CNN contributor in hot water for praising ‘cop killer’ Assata Shakur as ‘freedom fighter’
The Temple University professor and CNN contributor posted a photograph of Shakur on her 71st birthday, writing that he was praying for her “continued safety and protection” and said that reading her books had changed his life.
Thinking about Assata Shakur on her 71st birthday. She wrote the second book that changed (and saved) my life. She taught me about the value and power of Freedom Dreams. She showed me the beauty of struggle. And she proved that "a wall is just a wall. and nothing more at all. It can be broken down." I pray for her continued safety and protection. I continue to work to demonstrate her innocence. And I implore the State to stop prosecuting an unjust and unfair campaign against one of our most treasured Freedom Fighters. Thank you Mama Assata. Wishing you 100 more years! #palenquequeen #handsoffassata #freeallpoliticalprisoners #everysingleone
Shakur, a New York native, escaped from prison in 1979 where she was serving a life sentence for killing a New Jersey State Trooper during a shootout between the Black Liberation Army (BLA) and the police after a traffic stop allegedly for driving with a faulty tail light. With help from the BLA, she then fled to Cuba where she has been living as a fugitive for more than 30 years. Her supporters believe she was wrongfully convicted and was targeted by the police.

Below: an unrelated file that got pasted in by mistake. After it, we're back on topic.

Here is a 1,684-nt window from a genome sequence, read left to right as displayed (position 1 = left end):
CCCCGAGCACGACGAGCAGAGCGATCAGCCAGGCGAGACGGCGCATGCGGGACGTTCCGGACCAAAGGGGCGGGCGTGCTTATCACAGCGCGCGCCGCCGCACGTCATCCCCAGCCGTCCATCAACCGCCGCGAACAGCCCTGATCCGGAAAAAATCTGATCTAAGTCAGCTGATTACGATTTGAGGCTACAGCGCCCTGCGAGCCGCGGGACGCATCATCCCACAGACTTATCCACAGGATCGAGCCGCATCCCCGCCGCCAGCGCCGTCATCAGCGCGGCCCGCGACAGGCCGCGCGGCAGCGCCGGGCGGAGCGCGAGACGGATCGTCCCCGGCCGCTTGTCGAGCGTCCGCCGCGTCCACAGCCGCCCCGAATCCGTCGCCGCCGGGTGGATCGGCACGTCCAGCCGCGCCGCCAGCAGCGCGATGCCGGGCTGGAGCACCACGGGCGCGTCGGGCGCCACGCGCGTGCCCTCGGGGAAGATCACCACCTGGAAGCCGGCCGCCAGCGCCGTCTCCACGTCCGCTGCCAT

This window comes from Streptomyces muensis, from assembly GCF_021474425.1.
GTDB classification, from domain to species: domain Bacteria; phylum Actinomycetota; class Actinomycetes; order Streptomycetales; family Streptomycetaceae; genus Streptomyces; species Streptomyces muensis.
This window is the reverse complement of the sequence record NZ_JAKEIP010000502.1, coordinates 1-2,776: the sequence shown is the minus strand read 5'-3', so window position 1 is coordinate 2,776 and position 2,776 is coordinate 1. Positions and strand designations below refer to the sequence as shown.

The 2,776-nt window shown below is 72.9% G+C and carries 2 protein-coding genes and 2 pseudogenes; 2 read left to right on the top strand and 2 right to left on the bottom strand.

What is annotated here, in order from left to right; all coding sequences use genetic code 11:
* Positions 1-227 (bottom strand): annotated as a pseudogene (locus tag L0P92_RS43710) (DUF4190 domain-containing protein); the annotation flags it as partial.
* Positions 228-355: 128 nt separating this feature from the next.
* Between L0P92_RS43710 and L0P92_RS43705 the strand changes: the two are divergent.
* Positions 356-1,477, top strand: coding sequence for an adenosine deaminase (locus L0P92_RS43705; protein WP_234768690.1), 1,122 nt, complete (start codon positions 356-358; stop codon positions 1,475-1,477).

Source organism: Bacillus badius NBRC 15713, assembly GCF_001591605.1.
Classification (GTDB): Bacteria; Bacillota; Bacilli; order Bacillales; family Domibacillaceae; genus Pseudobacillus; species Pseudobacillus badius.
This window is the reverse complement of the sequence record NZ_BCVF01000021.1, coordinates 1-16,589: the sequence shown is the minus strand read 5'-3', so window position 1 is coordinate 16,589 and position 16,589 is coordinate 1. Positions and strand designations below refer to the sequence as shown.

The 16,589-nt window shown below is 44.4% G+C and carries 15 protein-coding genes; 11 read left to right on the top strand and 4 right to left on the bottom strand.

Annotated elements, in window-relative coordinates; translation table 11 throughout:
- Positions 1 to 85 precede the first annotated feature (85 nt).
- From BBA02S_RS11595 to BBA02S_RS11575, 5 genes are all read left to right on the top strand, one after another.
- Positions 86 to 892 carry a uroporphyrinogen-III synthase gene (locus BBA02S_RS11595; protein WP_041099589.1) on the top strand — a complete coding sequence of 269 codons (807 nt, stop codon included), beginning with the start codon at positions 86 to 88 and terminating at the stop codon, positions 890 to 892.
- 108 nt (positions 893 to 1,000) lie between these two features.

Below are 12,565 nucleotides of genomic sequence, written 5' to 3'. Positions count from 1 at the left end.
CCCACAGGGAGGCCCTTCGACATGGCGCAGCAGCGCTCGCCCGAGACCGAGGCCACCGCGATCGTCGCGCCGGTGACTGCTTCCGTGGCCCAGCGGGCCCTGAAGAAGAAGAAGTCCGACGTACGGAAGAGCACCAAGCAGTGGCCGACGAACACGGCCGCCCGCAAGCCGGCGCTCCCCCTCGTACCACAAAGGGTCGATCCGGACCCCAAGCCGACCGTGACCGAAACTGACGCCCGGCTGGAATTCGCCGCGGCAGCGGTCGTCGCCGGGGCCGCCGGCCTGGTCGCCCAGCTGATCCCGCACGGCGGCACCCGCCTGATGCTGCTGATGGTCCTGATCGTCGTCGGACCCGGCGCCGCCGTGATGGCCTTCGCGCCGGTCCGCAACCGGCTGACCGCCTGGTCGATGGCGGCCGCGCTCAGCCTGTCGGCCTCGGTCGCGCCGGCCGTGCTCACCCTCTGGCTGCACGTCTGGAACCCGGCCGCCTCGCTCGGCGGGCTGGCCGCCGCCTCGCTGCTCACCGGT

In 2013, the FBI placed Shakur, whose real name is Joanne Chesimard, on its list of top 10 most-wanted terrorists with an award of up to $2 million for her capture, saying that she “continues to maintain and promote her terrorist ideology” providing anti-US government speeches and “espousing the Black Liberation Army’s message of revolution and terrorism.”
Unsurprisingly, Hill’s praise of Shakur attracted a wave of criticism on Instagram and Twitter, with some accusing him of celebrating “cop killers” and expressing disgust at the idea of holding up a “terrorist” and “murderer” as a hero.
University Professor and CNN commentator inspired by a 'cop-killer'. Somehow it's not surprising.— JBW (@Hunter1872) July 16, 2018
She's a terrorist who murdered a cop— Glutton4Pnshmnt (@Glutton4Pnshmnt) July 17, 2018
I have no respect for you at all. This woman murdered a cop and you think about her on her 71 birthday. You talk about rights what about the cop's she murdered rights and dreams.— Douglas R Kammerer (@drk4043) July 16, 2018
But some were supportive of Hill and called Shakur a “brilliant revolutionary” and a “hero and a national treasure” and said there was “no concrete evidence” that she had killed the officer.
She is a hero and a national treasure.— Sponge315 (@sponge315) July 16, 2018
No concrete evidence Ms Shakur did the crime when my people was infiltrated by the government.. Cointelpro Rings a bell— todd muhammad (@diabb42) July 16, 2018
Despite the flood of criticism, Hill later doubled down on his original post and clarified that he wasn’t supporting Shakur’s alleged crimes, but arguing that she was innocent of committing them.
Unless, of course, you’ve studied the case rather than doing a quick google. Research, including the medical evidence, clearly shows she was wrongfully convicted. But even if you disagree, it’s dishonest to suggest that I’m supporting the alleged crimes. I’m arguing innocence. https://t.co/7HzwL9QliI— Marc Lamont Hill (@marclamonthill) July 16, 2018